Did that pic catch your eye? It did mine – I saw that beautiful old door, with the carving on it – and I couldn’t quite place the design – was it Mexican, was it Spanish, was it Indian? “It must be Indian,” I thought, “because that little girl is wearing a bindi, and she is Indian for sure!” And that little girl – her innocence is such a lovely contrast to the seasoned look of that door! 🙂
And won’t you just look at her – so sweet and adorable, totally oblivious to the camera…
It turned out that yes this was an apartment in India, yes, the little munchkin is Indian, and that door is all teak, with a little old carved piece, and deliberately made to look like it can belong to any culture that has the kind of rich background in art that India has – a world-ethnic look if you like. 🙂
The Project Brief
The Assignment was to remodel a 4 BHK apartment at Raheja Classique in Andheri West, Mumbai.
When they spoke to the design trio made up of Anu Tandon Vieira (designer), Shalini Dhawan (designer) and Jaya Peter (film maker) their brief was clear and simple
The lady of the house said, “Please do not make it look filmi, as we
come from a film background, and we do not want our home looking like a Bollywood set”.
The man of the house said, “I want a place that
is dog-friendly. No polished floors, please. Rustic floors are more kind
to a dog’s nails”
The lady of the house said, “Give a bungalow feel to our apartment.
Earthy, arty is fine, but definitely not filmy. Give me a modern
interior with world ethnic sensibilities”
The man of the house
said, “I love to entertain in the kitchen while I cook. Cooking
destresses me, so give me a kitchen that would suit my hobby, and also my love
for good conversation with great friends while I cook”
They were to create a home where beauty meets utility, making maximum use of natural material.
wasn’t that a lovely brief? The trio of designers thought so too! With the above requests, the clients gave them full freedom to unleash their creativity in this home, and that’s exactly what they did! Each of them brought key traits to this project. Please read more about them at the bottom of this post.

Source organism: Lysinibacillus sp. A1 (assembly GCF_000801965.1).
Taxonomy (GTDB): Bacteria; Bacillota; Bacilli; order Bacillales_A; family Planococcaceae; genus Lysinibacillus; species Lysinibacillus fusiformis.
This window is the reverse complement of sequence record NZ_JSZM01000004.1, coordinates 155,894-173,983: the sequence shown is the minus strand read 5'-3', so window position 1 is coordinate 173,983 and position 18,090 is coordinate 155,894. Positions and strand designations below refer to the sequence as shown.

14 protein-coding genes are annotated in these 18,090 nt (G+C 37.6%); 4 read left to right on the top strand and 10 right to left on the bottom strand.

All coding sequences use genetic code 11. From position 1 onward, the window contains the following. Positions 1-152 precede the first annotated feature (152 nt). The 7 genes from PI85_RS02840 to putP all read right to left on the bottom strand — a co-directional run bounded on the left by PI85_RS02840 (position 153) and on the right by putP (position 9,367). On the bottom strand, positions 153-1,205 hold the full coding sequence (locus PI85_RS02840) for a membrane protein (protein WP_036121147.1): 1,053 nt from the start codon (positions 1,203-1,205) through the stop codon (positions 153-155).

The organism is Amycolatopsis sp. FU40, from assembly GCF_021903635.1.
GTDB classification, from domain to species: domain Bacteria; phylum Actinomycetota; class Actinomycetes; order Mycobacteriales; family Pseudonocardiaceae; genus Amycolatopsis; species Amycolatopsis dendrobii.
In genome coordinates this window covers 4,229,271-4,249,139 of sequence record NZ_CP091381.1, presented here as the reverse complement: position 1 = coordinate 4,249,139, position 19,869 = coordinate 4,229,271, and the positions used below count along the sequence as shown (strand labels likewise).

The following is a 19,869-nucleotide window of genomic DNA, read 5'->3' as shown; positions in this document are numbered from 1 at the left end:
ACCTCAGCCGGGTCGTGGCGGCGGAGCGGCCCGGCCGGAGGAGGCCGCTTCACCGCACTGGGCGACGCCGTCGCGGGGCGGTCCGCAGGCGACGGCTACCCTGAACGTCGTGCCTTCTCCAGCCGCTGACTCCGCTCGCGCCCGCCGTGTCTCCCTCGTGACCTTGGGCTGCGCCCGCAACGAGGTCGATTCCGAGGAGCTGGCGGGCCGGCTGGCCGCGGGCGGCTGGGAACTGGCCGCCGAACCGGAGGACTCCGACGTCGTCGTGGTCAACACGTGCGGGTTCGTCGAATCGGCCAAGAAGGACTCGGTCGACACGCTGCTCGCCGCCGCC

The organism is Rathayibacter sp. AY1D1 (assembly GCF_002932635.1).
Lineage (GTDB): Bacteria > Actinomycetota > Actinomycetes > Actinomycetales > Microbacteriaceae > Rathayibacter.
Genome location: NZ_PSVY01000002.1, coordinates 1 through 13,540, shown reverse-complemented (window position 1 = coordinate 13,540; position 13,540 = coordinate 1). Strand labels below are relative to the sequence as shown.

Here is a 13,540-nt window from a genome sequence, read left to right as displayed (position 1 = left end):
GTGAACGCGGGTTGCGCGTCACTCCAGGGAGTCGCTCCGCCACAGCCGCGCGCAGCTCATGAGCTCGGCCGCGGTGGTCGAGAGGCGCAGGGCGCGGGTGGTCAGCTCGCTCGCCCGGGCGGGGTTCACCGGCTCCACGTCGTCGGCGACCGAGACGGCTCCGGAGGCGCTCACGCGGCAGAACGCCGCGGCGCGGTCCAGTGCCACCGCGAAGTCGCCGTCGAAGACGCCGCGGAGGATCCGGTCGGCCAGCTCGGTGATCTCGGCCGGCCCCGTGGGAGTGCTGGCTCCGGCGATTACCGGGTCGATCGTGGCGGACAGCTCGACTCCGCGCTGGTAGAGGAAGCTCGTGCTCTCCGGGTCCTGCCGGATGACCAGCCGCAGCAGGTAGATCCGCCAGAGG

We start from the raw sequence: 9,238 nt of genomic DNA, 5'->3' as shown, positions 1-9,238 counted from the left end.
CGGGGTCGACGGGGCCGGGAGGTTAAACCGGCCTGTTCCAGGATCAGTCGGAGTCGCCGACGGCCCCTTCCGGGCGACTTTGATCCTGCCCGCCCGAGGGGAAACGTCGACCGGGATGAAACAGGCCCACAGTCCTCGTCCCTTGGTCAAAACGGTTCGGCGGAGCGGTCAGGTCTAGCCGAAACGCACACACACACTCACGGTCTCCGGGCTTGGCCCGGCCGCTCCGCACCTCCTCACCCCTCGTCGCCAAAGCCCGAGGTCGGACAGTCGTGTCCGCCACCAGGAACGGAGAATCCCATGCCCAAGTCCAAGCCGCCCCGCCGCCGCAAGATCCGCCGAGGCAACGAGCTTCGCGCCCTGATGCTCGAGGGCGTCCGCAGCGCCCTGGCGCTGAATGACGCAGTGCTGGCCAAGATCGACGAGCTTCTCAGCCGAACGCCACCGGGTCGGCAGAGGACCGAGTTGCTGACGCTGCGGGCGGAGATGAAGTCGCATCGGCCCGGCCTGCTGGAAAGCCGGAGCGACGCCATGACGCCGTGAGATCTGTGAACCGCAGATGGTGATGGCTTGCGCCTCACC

And yes, what you see in this home is an essence of various cultures without it being labelled as one or the other.. Check out the tiles in this picture for instance. They could pass off as Mexican, Portugese, even Attangudi. What are they really? Cement, handmade tiles that are put together in a beautiful patch-work welcome note at the entrance.
In keeping with the request for a dog-friendly floor, the designers opted for these tiles in the entryway, and a subtle border in every room. The living room has riverwashed limestone.
Says Jaya, “We started thinking creatively in September 2013. The actual work on the flat started in December 2013 and we completed the project in Sept 2014.
We started by breaking down the house to its bare shell, creating spaces that are airy and spacious, softening the edges of the walls and changing its contours to sweeping sensuous curves, aesthetic niches flowing from the interior of the house to the exterior, and designing an eclectic floor space that is animal friendly (using a mix of tiles and natural stone.)”
|The eye catching tile border around the limestone looks beautiful!
According to the Anu Tandon Viera, with whom I had a long talk about this home, “The whole home has elements that have a kind of permanence – it was made to last. Not with the idea that it could always be broken down tomorrow to make way for a new design!”
I thought that was lovely, especially as that’s exactly how a home should be, in my view. I like the fact that a home can tell stories about the people who have lived and loved in it!
All the 3 designers strongly conformed to this belief of building a home that would last, and careful thought went into designing and installing every aspect of the home. The idea of permanence overtook all other aspects. This home has no straight corners – they are all carefully rounded. The arches in the living area are reminiscent of the arches in some cultures, but they are not in any typical style.